Changing the equation--Maybe for the worse

From Eyal Press

Greetings to Ta-Nehisi's fans and readers.  As my friend and fellow Chimay-lover warned you, I'm here as a guest-blogger to comment on the "all-out war" that Israel has launched against Hamas, which has now stretched into a second week and may drag on for a good while longer.

And so, we begin...

Rebuffing diplomatic efforts to broker a ceasefire, Israeli Foreign Minister Tzipi Livni insisted yesterday that the goal of the operation was to "change the equation" in the region.  Since few Israelis openly endorse a permanent reoccupation of the Gaza Strip, her assumption is presumably that a truce will eventually be reached on terms more favorable to Israel, putting a stop to Hamas' missile attacks, and that Palestinians will conclude from the latest round of carnage that they should throw their support behind new, more moderate leaders.

The first assumption is debatable, the second illogical and perverse. The 1.5 million residents of Gaza have spent the past eleven days scrambling for cover.  Mosques, universities and government buildings have been destroyed. The death toll has climbed above 550 Palestinians.  Unless Hamas' supporters have lost the capacity to feel enraged and insulted, feelings never in short supply among them in the past, it's hard to see how witnessing this will lead them to choose more moderate leaders.  Or for that matter how it will weaken Hamas, which had seen its popularity among Palestinians decline before Israel's invasion was launched.  As the Palestinian journalist Daoud Kuttab noted in the Washington Post, a survey conducted in November found that a mere 16.6 percent of Palestinians backed Hamas, due largely to the group's intransigence and unwillingness to forge a national-unity government.  But that was before Israel's onslaught. To quote Kattub:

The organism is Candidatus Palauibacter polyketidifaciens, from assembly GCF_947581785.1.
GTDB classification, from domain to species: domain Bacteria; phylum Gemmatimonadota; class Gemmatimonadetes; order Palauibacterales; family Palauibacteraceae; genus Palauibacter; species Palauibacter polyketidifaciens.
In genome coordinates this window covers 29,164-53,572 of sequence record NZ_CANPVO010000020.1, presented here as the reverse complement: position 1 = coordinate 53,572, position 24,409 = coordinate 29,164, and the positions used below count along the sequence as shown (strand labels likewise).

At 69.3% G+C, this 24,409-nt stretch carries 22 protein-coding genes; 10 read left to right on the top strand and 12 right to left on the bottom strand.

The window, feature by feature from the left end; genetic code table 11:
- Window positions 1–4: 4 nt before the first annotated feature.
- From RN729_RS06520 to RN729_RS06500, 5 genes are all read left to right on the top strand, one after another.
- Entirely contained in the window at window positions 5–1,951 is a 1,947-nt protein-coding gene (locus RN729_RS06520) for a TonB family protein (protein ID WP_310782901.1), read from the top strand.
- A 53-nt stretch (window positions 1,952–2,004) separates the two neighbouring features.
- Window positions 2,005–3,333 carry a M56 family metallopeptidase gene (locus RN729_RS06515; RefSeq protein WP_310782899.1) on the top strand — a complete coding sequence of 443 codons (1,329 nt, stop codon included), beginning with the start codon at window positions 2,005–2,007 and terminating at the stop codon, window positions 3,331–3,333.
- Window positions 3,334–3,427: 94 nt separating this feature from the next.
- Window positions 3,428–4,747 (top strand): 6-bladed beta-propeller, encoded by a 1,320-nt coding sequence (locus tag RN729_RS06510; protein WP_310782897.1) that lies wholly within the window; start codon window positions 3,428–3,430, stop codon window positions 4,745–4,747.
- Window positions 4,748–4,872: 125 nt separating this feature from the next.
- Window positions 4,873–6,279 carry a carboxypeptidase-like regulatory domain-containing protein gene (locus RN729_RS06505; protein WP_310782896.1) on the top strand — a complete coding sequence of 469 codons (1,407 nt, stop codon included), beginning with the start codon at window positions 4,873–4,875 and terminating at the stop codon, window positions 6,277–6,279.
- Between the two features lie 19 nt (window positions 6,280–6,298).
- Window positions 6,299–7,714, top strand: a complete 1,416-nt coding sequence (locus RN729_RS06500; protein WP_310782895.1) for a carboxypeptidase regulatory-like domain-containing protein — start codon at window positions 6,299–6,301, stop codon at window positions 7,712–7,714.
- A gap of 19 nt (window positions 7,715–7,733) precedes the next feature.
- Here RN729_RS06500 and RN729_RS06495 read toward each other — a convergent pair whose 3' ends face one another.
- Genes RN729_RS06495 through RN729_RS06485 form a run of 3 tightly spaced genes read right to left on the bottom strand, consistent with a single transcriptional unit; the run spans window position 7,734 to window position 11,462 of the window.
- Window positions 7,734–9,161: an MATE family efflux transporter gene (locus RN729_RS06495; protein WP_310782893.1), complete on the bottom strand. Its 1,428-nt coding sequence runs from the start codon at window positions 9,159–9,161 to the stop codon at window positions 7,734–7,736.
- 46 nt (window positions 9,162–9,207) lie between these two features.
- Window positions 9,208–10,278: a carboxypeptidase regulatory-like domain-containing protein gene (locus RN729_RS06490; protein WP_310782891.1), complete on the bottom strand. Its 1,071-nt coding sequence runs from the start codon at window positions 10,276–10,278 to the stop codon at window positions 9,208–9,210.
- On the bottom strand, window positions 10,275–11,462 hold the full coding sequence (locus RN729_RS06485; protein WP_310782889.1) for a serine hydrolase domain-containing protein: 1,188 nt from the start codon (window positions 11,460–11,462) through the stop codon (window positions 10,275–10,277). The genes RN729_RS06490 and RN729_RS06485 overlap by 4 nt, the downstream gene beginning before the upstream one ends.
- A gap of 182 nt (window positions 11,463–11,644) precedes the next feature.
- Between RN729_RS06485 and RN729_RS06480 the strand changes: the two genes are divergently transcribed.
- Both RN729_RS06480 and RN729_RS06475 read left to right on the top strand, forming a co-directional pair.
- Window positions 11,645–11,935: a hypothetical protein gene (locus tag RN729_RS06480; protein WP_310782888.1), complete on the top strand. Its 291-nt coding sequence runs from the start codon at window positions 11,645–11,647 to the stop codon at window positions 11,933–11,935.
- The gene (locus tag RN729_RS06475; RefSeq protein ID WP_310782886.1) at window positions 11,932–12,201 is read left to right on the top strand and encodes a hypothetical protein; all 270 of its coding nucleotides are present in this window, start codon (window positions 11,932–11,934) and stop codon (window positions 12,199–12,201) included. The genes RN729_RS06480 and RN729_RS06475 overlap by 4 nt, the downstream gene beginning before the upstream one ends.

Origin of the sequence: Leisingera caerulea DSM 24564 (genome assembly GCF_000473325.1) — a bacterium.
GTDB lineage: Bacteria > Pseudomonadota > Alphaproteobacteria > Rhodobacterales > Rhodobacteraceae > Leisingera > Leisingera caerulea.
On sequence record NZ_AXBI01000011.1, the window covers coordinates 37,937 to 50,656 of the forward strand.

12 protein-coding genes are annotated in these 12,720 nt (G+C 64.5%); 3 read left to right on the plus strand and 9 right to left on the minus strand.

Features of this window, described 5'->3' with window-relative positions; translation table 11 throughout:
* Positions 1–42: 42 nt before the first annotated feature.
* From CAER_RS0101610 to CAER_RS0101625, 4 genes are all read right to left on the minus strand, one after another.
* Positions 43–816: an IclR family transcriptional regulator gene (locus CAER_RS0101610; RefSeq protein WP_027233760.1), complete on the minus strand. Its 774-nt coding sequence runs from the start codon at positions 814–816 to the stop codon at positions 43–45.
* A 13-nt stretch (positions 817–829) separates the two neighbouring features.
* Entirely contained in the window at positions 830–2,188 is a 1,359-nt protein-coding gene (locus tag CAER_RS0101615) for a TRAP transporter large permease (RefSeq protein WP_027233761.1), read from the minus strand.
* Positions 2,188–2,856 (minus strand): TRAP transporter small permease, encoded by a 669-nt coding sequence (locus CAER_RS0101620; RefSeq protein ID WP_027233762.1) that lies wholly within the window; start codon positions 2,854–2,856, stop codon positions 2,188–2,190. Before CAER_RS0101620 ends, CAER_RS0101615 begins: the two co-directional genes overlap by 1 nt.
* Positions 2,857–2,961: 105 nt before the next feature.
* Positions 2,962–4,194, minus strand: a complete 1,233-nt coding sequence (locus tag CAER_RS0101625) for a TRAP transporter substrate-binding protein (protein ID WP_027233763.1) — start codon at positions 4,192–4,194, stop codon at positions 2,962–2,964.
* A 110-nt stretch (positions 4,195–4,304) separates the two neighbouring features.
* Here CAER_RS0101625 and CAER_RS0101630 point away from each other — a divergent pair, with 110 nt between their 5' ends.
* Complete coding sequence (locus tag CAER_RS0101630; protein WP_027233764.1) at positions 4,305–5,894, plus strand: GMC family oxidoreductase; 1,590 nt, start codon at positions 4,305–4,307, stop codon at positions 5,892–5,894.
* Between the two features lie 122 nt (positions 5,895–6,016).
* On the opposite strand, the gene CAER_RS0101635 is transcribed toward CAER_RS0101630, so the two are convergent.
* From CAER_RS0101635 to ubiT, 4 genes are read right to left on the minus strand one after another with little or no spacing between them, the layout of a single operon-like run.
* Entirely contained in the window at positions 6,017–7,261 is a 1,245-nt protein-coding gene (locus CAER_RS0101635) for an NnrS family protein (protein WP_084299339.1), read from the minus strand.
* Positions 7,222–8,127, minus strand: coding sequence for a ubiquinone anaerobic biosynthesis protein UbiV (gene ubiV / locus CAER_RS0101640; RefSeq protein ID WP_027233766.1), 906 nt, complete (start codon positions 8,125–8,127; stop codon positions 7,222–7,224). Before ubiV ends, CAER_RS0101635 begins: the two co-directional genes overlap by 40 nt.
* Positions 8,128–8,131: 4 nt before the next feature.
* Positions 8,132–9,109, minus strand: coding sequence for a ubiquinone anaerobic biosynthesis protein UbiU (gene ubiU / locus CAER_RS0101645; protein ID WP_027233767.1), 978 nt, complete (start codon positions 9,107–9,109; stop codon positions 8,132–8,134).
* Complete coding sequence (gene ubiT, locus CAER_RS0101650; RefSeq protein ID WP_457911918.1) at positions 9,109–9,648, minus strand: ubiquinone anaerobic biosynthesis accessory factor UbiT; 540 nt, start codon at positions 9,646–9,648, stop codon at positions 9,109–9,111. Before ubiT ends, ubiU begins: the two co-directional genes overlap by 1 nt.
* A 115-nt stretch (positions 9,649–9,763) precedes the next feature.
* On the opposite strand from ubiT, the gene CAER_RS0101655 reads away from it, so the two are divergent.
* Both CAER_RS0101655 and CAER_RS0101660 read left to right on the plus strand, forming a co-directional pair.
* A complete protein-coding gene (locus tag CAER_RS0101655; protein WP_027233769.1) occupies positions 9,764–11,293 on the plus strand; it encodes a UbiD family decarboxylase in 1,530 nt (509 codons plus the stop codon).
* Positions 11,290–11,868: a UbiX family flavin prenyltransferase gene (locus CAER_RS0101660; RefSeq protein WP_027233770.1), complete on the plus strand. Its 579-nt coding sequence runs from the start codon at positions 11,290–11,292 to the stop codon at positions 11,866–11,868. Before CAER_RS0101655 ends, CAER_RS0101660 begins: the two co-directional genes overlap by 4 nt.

The disproportionate and heavy-handed Israeli attacks on Gaza have been a bonanza for Hamas. The movement renewed its standing in the Arab world, secured international favor further afield and succeeded in scuttling indirect Israeli-Syrian talks and direct Palestinian-Israeli negotiations. It has also greatly embarrassed Israel's strongest Arab neighbors, Egypt and Jordan.

We have, of course, been here before.  In July 2006, Israel launched an aerial assault on Lebanon to destroy the arsenal of Hezbollah and put a stop to its cross-border rocket attacks. As we all know, the mission failed, with Hezbollah emerging, if anything, stronger (and Israel more widely hated). This time, the usual coterie of pro-war pundits insist, it will be different.  The Israeli military is better prepared, the circumstances have altered... Yet the same flawed premise is at work.

Like Hezbollah, Hamas is a religious-nationalist movement that cannot simply be expunged by force - and that did, lest we forget, win an election back in 2006. Like Hezbollah, it thrives on the very sort of conflict Israel's leaders somehow imagine will destroy it.  Other than boosting the short-term political prospects of Israeli Defense Minister Ehud Barak and deepening the anger and misery of the Gazans, it's hard to see what this war will accomplish.